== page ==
Dr. King noted in his 1967 Atlanta speech that the civil rights movement was already being met by a “White backlash.” He explained: “It’s just a new name for an old phenomenon. The fact is that there has never been any single solid, determined commitment on the part of the vast majority of White Americans to genuine equality for Negroes. There has always been ambivalence.”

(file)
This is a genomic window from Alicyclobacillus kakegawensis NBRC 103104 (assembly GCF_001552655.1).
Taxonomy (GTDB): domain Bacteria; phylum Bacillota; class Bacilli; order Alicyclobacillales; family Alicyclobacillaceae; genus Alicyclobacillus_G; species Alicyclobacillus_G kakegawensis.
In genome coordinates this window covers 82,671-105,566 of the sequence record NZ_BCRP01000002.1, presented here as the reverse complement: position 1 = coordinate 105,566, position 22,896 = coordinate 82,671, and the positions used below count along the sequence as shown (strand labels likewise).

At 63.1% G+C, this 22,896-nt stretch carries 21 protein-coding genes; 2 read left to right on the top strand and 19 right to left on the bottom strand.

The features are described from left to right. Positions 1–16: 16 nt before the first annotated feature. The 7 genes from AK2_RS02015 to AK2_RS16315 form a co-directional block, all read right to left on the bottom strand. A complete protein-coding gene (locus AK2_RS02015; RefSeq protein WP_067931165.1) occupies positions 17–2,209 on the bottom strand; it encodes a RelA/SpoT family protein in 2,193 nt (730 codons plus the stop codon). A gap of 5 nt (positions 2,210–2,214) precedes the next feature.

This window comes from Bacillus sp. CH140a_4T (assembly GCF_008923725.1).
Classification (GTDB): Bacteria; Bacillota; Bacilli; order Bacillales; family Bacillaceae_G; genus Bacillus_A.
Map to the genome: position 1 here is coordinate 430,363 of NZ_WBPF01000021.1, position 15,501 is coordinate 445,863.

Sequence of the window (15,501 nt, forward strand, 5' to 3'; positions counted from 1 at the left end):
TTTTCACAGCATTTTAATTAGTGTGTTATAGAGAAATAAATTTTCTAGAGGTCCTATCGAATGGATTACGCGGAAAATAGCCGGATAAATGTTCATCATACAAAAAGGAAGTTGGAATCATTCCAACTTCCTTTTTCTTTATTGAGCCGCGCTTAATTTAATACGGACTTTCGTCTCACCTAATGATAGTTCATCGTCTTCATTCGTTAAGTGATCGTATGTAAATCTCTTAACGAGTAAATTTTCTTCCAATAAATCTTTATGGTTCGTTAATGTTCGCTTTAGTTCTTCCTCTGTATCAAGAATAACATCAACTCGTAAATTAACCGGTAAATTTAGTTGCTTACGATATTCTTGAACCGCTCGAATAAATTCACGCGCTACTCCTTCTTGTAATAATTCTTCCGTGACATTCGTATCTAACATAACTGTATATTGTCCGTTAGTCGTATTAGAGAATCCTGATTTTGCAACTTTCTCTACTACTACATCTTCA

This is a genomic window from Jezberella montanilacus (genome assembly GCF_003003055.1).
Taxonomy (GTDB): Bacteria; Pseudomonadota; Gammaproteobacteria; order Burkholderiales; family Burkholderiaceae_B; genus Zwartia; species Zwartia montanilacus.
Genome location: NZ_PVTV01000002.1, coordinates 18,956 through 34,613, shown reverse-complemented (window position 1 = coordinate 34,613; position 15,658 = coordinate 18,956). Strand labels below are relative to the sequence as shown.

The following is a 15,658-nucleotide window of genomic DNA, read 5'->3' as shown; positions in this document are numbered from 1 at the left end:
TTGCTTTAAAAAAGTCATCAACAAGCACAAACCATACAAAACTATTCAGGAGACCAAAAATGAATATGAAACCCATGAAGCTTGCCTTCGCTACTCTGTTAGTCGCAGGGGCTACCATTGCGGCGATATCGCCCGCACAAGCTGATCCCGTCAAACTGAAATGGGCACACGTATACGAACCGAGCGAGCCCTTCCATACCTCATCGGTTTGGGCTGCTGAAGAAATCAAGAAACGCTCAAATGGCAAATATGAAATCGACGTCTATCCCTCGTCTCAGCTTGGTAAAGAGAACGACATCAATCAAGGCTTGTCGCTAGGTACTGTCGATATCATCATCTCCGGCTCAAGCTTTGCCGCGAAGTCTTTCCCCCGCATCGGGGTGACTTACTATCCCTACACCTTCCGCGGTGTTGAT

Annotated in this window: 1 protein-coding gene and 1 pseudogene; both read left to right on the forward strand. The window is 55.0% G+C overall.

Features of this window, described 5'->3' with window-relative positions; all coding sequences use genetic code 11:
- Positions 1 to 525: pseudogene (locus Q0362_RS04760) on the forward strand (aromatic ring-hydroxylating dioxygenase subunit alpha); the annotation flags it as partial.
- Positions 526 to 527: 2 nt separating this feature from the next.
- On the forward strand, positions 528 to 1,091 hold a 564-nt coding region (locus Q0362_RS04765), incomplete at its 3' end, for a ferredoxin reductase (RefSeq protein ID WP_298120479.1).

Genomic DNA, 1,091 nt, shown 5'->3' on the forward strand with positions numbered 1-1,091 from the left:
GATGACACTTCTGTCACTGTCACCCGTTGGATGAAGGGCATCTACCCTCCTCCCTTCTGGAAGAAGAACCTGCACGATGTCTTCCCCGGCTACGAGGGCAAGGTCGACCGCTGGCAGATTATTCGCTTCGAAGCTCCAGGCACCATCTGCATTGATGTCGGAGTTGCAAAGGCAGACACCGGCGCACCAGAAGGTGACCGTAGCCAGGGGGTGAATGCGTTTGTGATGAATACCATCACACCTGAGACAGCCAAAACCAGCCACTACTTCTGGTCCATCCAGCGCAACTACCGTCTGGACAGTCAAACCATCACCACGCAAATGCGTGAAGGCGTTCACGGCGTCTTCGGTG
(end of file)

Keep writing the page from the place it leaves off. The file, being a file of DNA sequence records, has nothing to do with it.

It is the job of today’s freedom fighters to use political power to push the general population past ambivalence, toward real progress. Just as African Americans and our allies in Georgia changed the national political landscape by electing Joe Biden and Kamala Harris in the November presidential election and Rev. Raphael Warnock and Jon Ossoff this month in two U.S. Senate races, all of us can use our political power to help transform law enforcement across the country. Let’s demand exposure and expulsion of White supremacists in local and state police departments. Let us also root out institutional racism from our law enforcement organizations by identifying and getting rid of the policies, practices and customs that operate as invisible barriers to adding more persons of color to the ranks of our law enforcement agencies.